An apparent increase in noose incidences has religious and community leaders crying out against hate and "the sin of racism."
"I write to you today with grave concern about the 'spiritual crisis concerning race relations' that we continue to experience in this country," the Rev. Mark S. Hanson, presiding bishop of the Evangelical Lutheran Church in America (ELCA), wrote in a letter released Thursday. "This spiritual crisis affects both church and society and calls us to respond with the urgency and strength as those who have gone before us."
In September, the widely publicized Jena 6 rally drew thousands of protestors demanding just treatment for six black teens who attacked a white schoolmate last year. Since the rally, nooses – a symbol of racial violence and hate – have shown up on the doors of black professors, on school campuses, and outside a Valley Stream, N.Y., home and a post office near New York City's ground zero. Swastikas have also popped up in several places.
Racial tensions were already aggravated when three white teens hung nooses on a tree in August 2006, a day after a group of black students received permission from school administrators to sit under the tree.
New York City Council speaker Christine Quinn announced Thursday a "Day Out Against Hate" to counter the rise of bias crimes. The day, Nov. 29, is to begin with an interfaith prayer breakfast.
ELCA's Hanson made a call to the denomination's leaders to "name the sin of racism and lead us in our repentance of it."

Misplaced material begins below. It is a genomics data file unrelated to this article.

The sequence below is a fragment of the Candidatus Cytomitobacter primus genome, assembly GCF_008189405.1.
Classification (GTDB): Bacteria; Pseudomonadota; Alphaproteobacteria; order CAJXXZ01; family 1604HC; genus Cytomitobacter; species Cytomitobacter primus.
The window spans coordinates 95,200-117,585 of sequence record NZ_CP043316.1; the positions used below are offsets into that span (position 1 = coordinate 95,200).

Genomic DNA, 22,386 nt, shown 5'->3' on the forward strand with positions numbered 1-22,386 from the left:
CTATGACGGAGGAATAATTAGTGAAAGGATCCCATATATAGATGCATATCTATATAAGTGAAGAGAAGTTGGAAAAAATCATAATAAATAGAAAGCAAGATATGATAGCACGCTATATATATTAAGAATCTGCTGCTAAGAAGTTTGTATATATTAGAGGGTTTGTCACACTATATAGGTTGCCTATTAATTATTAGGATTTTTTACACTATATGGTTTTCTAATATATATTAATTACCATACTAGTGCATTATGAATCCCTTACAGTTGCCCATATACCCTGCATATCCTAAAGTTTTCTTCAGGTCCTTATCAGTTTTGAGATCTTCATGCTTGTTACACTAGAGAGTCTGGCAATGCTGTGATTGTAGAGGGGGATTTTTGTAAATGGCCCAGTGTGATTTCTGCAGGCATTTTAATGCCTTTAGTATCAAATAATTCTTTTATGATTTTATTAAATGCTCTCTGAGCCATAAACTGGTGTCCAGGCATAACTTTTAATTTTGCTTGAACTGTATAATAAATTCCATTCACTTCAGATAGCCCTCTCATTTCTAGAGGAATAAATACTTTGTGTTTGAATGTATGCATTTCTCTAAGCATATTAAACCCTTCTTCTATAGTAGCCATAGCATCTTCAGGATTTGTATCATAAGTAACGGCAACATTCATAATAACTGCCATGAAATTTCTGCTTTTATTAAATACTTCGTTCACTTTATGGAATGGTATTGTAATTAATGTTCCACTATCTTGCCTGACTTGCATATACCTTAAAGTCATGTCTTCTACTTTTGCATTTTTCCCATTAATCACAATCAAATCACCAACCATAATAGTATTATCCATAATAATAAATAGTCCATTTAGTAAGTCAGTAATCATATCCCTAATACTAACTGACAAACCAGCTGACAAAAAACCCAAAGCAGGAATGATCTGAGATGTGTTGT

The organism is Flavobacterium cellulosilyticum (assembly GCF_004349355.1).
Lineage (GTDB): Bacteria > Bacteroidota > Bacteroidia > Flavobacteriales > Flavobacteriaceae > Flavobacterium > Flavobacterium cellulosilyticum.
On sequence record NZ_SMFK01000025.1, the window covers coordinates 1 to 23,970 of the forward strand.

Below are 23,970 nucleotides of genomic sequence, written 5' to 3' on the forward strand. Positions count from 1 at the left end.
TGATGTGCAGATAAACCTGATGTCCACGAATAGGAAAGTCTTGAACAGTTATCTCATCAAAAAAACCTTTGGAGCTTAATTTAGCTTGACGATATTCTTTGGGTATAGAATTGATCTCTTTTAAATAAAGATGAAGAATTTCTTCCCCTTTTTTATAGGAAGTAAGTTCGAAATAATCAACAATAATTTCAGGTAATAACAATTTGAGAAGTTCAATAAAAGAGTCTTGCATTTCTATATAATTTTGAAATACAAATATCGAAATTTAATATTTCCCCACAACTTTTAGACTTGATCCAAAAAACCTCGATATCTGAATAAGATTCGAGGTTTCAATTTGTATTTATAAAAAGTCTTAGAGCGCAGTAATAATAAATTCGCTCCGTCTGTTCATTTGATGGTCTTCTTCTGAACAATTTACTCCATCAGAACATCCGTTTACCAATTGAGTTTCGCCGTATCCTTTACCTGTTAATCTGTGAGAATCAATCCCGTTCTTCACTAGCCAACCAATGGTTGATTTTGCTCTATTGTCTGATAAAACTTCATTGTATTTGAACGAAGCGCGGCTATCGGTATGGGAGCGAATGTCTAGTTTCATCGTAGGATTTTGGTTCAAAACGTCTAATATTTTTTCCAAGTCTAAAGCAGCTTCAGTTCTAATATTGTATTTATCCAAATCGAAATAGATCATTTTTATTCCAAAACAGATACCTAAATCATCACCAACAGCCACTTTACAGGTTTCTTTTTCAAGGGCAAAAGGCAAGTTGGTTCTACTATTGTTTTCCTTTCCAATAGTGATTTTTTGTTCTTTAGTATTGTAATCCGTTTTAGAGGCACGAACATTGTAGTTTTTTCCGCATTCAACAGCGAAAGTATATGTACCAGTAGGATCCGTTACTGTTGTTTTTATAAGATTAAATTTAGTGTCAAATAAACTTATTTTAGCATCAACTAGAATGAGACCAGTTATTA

"Therefore, we confess our sinfulness. Because we are sinners as well as saints, we rebuild walls broken down by Christ. We fall back into enslaving patterns of injustice. We betray the truth that sets us free. Because we are saints as well as sinners, we reach for the freedom that is ours in Christ."
The Lutheran head's message comes as he has pushed for transformation within a denomination that is 97 percent white. ELCA launched a branding campaign this year in a push toward diversifying membership. Its goal is increase ethnic membership to at least 10 percent.
As part of the campaign, ELCA leaders have been called to "preserve in their challenge to [this church] to be in mission and ministry in a multicultural society."
Amid declining membership, Hanson has recognized that racism has remained a problem in the predominantly white church.
While he's looking for more minority groups, he has specifically called the church to be "multicultural," where various ethnic and cultural groups worship together rather than forming separate ethnic churches.
"Largely white congregations in a largely white church are simply unwilling to confront the realities of how we will be changed by virtue of the presence of persons of color in our midst," Hanson has said.
Now in the midst of a spate of bias incidences, Hanson called for honest engagement with issues of race and to further educate young people that they might be better equipped to live in a multicultural society.
Hanson's recent letter was released on All Saints Day, Nov. 1, when Christians honor faithful saints and martyrs. Hanson expressed gratitude to Rosa Parks and Martin Luther King, Jr., among other civil rights leaders particularly during this time of racial strife.
"I call on members of this church of all races to remember and give thanks for those who have gone before us, especially those who have suffered from racism and injustice, and to stand in opposition to this evil spreading across our country," he wrote.
ELCA adopted a social statement in 1993 called "Freed in Christ: Race, Ethnicity and Culture," in which the church committed to at least a 10 percent ethnic membership, providing for the representation of cultural diversity in its staff and decision-making bodies, and supporting multicultural ministries.